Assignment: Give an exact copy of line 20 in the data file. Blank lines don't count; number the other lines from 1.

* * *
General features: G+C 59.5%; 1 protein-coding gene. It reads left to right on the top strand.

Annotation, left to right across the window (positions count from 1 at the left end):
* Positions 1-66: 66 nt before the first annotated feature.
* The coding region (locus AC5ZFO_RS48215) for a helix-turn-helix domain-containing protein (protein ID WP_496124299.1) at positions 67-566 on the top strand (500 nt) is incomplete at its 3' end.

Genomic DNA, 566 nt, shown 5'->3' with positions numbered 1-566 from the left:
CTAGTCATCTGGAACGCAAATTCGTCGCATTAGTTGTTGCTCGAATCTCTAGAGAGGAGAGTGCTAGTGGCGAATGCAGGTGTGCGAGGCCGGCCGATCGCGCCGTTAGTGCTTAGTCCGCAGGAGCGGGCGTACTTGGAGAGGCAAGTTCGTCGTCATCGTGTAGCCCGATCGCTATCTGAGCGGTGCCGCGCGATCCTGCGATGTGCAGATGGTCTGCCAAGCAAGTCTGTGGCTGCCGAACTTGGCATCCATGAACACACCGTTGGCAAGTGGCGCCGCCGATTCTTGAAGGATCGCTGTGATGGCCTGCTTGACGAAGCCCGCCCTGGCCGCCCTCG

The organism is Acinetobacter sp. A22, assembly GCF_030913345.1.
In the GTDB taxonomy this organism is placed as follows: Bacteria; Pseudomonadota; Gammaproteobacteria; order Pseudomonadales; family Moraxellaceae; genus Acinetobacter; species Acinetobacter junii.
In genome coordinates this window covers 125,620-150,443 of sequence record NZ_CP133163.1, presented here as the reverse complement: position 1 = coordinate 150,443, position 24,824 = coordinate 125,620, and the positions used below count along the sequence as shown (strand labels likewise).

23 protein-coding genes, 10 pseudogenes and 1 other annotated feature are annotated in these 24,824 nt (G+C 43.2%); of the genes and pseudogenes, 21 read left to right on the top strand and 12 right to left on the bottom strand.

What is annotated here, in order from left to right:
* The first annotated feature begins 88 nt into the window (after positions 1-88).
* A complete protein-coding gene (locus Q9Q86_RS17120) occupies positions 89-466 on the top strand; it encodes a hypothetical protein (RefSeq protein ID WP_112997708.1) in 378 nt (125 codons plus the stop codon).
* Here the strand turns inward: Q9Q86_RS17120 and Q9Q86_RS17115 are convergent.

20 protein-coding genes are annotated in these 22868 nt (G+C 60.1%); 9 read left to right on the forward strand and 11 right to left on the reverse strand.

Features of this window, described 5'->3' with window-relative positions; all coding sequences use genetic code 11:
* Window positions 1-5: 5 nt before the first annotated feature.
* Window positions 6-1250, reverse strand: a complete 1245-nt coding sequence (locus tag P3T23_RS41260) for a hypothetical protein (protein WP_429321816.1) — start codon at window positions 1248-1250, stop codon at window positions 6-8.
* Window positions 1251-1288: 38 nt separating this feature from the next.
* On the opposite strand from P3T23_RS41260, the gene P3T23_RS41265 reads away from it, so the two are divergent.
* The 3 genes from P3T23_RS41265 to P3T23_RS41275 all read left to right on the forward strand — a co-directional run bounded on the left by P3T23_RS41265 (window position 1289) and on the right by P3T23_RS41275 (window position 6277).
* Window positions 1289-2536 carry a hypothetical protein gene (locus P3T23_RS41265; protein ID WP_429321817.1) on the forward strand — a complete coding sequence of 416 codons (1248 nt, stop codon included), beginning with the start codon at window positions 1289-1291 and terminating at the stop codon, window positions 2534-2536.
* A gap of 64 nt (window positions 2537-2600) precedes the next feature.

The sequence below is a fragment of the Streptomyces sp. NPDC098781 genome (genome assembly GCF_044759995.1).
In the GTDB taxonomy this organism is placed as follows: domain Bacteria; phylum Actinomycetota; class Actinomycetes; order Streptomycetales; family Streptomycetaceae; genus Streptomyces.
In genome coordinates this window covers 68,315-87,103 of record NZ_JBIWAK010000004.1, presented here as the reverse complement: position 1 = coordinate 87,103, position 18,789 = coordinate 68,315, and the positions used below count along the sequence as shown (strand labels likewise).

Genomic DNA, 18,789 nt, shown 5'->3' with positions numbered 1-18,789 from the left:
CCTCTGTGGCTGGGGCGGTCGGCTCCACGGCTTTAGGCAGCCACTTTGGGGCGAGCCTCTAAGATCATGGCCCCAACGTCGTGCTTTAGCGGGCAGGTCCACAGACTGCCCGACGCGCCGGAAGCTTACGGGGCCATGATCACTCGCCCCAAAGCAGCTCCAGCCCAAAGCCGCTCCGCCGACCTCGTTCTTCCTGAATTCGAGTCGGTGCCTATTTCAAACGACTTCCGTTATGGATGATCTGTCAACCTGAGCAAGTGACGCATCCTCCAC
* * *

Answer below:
* On the opposite strand from P3T23_RS41260, the gene P3T23_RS41265 reads away from it, so the two are divergent.